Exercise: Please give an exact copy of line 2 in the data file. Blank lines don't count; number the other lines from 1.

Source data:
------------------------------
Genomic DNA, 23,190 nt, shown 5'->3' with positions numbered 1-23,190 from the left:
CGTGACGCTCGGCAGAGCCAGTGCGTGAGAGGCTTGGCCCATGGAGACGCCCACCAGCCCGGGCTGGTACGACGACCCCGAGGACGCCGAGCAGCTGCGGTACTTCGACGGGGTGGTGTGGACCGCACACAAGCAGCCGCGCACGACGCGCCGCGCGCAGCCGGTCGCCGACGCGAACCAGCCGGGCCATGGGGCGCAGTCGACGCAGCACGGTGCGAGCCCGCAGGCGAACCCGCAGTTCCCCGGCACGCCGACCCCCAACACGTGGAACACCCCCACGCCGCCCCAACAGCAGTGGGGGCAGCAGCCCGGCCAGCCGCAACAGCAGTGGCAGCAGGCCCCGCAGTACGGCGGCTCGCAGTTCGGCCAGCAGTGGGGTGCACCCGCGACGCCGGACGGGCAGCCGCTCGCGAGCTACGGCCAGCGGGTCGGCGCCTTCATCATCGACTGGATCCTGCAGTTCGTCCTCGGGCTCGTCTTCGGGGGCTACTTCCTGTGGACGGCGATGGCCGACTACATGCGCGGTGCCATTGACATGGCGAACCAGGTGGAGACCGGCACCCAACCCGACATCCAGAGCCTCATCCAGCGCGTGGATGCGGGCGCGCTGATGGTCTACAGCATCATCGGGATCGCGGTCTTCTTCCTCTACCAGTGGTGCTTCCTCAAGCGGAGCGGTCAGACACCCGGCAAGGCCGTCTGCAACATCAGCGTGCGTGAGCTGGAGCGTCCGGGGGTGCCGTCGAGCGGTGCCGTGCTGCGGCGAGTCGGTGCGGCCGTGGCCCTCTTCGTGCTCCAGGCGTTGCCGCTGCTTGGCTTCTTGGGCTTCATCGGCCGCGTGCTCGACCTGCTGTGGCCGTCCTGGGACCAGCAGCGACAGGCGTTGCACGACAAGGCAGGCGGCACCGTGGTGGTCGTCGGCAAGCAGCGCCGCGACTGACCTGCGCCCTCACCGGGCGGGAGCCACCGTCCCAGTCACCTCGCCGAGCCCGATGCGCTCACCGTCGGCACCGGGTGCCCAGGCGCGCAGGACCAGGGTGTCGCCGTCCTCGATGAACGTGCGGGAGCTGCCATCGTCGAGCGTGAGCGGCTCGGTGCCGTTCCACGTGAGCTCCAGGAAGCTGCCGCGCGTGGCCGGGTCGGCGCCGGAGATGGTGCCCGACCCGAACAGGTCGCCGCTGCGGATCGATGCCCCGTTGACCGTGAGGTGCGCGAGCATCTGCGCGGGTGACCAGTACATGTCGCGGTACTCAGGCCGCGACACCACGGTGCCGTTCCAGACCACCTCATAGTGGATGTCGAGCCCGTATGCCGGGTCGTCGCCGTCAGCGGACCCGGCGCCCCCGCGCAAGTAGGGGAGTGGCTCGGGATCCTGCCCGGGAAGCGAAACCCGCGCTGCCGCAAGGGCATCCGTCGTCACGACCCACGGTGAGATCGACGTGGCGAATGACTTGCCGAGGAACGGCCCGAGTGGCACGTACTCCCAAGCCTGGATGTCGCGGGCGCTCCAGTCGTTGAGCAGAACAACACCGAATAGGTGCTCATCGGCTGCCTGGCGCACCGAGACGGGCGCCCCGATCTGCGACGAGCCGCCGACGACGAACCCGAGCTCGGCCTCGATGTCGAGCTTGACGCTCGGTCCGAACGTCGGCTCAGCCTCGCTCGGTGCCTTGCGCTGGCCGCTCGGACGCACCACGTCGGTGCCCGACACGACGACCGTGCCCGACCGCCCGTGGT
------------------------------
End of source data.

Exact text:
CGTGACGCTCGGCAGAGCCAGTGCGTGAGAGGCTTGGCCCATGGAGACGCCCACCAGCCCGGGCTGGTACGACGACCCCGAGGACGCCGAGCAGCTGCGGTACTTCGACGGGGTGGTGTGGACCGCACACAAGCAGCCGCGCACGACGCGCCGCGCGCAGCCGGTCGCCGACGCGAACCAGCCGGGCCATGGGGCGCAGTCGACGCAGCACGGTGCGAGCCCGCAGGCGAACCCGCAGTTCCCCGGCACGCCGACCCCCAACACGTGGAACACCCCCACGCCGCCCCAACAGCAGTGGGGGCAGCAGCCCGGCCAGCCGCAACAGCAGTGGCAGCAGGCCCCGCAGTACGGCGGCTCGCAGTTCGGCCAGCAGTGGGGTGCACCCGCGACGCCGGACGGGCAGCCGCTCGCGAGCTACGGCCAGCGGGTCGGCGCCTTCATCATCGACTGGATCCTGCAGTTCGTCCTCGGGCTCGTCTTCGGGGGCTACTTCCTGTGGACGGCGATGGCCGACTACATGCGCGGTGCCATTGACATGGCGAACCAGGTGGAGACCGGCACCCAACCCGACATCCAGAGCCTCATCCAGCGCGTGGATGCGGGCGCGCTGATGGTCTACAGCATCATCGGGATCGCGGTCTTCTTCCTCTACCAGTGGTGCTTCCTCAAGCGGAGCGGTCAGACACCCGGCAAGGCCGTCTGCAACATCAGCGTGCGTGAGCTGGAGCGTCCGGGGGTGCCGTCGAGCGGTGCCGTGCTGCGGCGAGTCGGTGCGGCCGTGGCCCTCTTCGTGCTCCAGGCGTTGCCGCTGCTTGGCTTCTTGGGCTTCATCGGCCGCGTGCTCGACCTGCTGTGGCCGTCCTGGGACCAGCAGCGACAGGCGTTGCACGACAAGGCAGGCGGCACCGTGGTGGTCGTCGGCAAGCAGCGCCGCGACTGACCTGCGCCCTCACCGGGCGGGAGCCACCGTCCCAGTCACCTCGCCGAGCCCGATGCGCTCACCGTCGGCACCGGGTGCCCAGGCGCGCAGGACCAGGGTGTCGCCGTCCTCGATGAACGTGCGGGAGCTGCCATCGTCGAGCGTGAGCGGCTCGGTGCCGTTCCACGTGAGCTCCAGGAAGCTGCCGCGCGTGGCCGGGTCGGCGCCGGAGATGGTGCCCGACCCGAACAGGTCGCCGCTGCGGATCGATGCCCCGTTGACCGTGAGGTGCGCGAGCATCTGCGCGGGTGACCAGTACATGTCGCGGTACTCAGGCCGCGACACCACGGTGCCGTTCCAGACCACCTCATAGTGGATGTCGAGCCCGTATGCCGGGTCGTCGCCGTCAGCGGACCCGGCGCCCCCGCGCAAGTAGGGGAGTGGCTCGGGATCCTGCCCGGGAAGCGAAACCCGCGCTGCCGCAAGGGCATCCGTCGTCACGACCCACGGTGAGATCGACGTGGCGAATGACTTGCCGAGGAACGGCCCGAGTGGCACGTACTCCCAAGCCTGGATGTCGCGGGCGCTCCAGTCGTTGAGCAGAACAACACCGAATAGGTGCTCATCGGCTGCCTGGCGCACCGAGACGGGCGCCCCGATCTGCGACGAGCCGCCGACGACGAACCCGAGCTCGGCCTCGATGTCGAGCTTGACGCTCGGTCCGAACGTCGGCTCAGCCTCGCTCGGTGCCTTGCGCTGGCCGCTCGGACGCACCACGTCGGTGCCCGACACGACGACCGTGCCCGACCGCCCGTGGT